How Visa Has Managed to Stay Afloat Amid the Madness

Are people spending money? And if so, where and how are they spending it? These are crucial questions that must be addressed if you’re considering a position in Visa (NYSE:V) stock.

How V Stock Has Managed to Stay Afloat Amid the Madness

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The company recently released mixed earnings data for Visa’s second fiscal quarter. “Mixed” means that it’s not all good news, which is understandable since the spread of the novel coronavirus disrupted people’s ability and willingness to spend money.

Mainly due to the effects of the coronavirus, Visa admitted that the company observed “significant deterioration” in spending volume near the end of March.

If that observation is enough to scare you away from taking a position in V stock, you might want to reconsider. It’s undeniable that Visa depends on spending volume, but some key categories actually showed resilience during the coronavirus crisis.

Not So Bad After All

There’s no point in denying the harsh truth of the matter. Through April 28, Visa’s U.S.-based payment volumes declined by 19%. So there’s the “significant deterioration” alluded to earlier.

Still, given the widespread shelter-in-place mandates, perhaps the decline could have been much worse than 19%. Given the lurid headlines about the state of the economy, an argument can be made that Visa’s quarterly payment volumes held up fairly well in the U.S.

What about the other relevant fiscal data? Investors in V stock might be surprised to discover a number of encouraging findings. For the company’s second fiscal quarter, Visa reported $1.39 per share in earnings.

That’s nearly 3% above what the analysts were projecting. It also represents a 9% year-over-year improvement in quarterly per-share earnings.

Visa’s quarterly net operating revenues were also impressive at $5.9 billion. That result beat the analysts’ expectations by 1.78% and furthermore indicated a year-over-year increase of 8%.

Breaking Down the Spending

But again, lest we forget, there was “significant deterioration” in spending. Or was there? Maybe spending didn’t truly deteriorate, but only shifted. Perhaps people are just spending differently.

Visa Vice Chairman and CFO Vasant M. Prabhu basically acknowledged this thesis as he noted “significant differences in how lockdowns have been impacting spend categories.” Prabhu then observed that “1/5 of U.S. payments volume is food and drugstores along with Walmart, Costco and Target.”

This makes sense since, as you probably recall, folks have been loading up on essential items lately. In any case, Prabhu reported that this category was “up approximately 20% in April.”

Prabhu added that “all this growth is coming from online spending, up over 100% in the last 2 weeks of April, assisted by the adoption of curbside pickup and delivery.” Thus, we can detect a trend of online spending pickup up some of the slack in a time when overall spending has declined.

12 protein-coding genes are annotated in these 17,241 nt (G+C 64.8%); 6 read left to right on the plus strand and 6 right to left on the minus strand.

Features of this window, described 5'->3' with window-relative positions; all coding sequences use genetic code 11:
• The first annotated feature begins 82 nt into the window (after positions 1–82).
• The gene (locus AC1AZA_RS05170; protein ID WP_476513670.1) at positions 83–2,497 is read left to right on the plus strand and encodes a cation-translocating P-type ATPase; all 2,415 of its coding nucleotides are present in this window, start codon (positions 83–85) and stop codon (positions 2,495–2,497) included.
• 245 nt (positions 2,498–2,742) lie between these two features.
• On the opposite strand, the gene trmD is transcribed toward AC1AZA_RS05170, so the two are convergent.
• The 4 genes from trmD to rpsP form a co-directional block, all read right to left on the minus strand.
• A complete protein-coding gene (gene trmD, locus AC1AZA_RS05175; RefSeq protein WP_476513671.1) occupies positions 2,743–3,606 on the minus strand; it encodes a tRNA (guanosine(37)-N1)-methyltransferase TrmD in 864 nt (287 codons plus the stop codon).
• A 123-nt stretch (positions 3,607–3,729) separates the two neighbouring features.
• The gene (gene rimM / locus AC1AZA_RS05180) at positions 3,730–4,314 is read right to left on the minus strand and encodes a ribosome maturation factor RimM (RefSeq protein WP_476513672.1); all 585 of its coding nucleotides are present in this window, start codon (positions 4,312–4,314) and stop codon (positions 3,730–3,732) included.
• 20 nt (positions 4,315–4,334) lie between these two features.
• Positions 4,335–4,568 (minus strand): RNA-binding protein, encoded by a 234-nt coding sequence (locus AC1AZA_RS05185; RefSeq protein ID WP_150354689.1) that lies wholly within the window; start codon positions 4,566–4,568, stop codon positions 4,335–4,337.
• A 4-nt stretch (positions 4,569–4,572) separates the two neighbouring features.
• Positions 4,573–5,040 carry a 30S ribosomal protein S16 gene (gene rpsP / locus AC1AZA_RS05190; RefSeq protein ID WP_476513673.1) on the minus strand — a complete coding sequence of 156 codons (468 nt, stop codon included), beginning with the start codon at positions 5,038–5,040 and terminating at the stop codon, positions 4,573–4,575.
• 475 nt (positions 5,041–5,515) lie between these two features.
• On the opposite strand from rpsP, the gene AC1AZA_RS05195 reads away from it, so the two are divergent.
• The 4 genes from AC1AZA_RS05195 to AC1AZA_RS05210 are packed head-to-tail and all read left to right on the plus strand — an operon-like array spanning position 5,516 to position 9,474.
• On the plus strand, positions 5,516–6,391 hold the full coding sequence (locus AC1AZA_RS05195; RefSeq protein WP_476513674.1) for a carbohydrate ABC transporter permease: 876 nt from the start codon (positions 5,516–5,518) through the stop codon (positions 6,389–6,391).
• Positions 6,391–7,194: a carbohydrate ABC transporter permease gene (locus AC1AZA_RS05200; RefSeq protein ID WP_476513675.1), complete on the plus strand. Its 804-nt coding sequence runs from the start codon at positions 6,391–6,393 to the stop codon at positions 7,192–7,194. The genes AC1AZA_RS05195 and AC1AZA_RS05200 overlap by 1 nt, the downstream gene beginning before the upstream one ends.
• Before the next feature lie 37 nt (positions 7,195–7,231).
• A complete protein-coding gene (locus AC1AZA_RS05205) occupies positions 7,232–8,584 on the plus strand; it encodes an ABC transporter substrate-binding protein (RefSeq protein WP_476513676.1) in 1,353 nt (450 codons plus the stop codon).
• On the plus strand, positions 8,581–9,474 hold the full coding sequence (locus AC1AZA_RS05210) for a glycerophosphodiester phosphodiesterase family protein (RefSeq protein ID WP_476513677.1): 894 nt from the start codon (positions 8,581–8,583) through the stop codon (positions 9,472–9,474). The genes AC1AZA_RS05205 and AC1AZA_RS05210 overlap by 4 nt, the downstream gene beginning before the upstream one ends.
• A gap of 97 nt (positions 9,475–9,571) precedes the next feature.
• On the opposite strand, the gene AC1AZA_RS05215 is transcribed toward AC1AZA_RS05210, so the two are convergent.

Moreover, Prabhu stated that “categories that are less discretionary like telecom, utilities, insurance and business supplies and equipment … are holding up relatively well.” That shouldn’t be very surprising since economic hardship can lead to a shift from luxuries to necessities.

It’s also important to understand not just what people are spending their money, but how they’re spending it. As Chairman and CEO Alfred Francis Kelly explains, “tap to pay” is quickly becoming a leading-edge payment methodology and Visa is aggressively pursuing it:

“On the merchant side, a large grocery chain recently rolled out tap to pay to more than 1,000 stores. So now 9 of the top 10 grocery stores are enabled for tap to pay. At the end of the second quarter, almost 60% of face-to-face transactions excluding the United States were tap to pay, and tap-to-pay transactions grew over 40% year-over-year.”

Clearly, “tap to pay” is serious business for Visa. This is a payments-processing technology with implications beyond grocery-store spending. For the time being, though, it’s fair to say that 40% is an outstanding rate of year-over-year growth.

The Takeaway on V Stock

Visa was brutally honest in acknowledging a “significant deterioration” in spending. Taking a closer look at the data will provide some clarification, however. Maybe the “deterioration” is really just a shift in spending patterns. And maybe V stock, through all of these changes, will do just fine.

David Moadel has provided compelling content – and crossed the occasional line – on behalf of Crush the Street, Market Realist, TalkMarkets, Finom Group, Benzinga, and (of course) He also serves as the chief analyst and market researcher for Portfolio Wealth Global and hosts the popular financial YouTube channel Looking at the Markets. As of this writing, David Moadel did not hold a position in any of the aforementioned securities.

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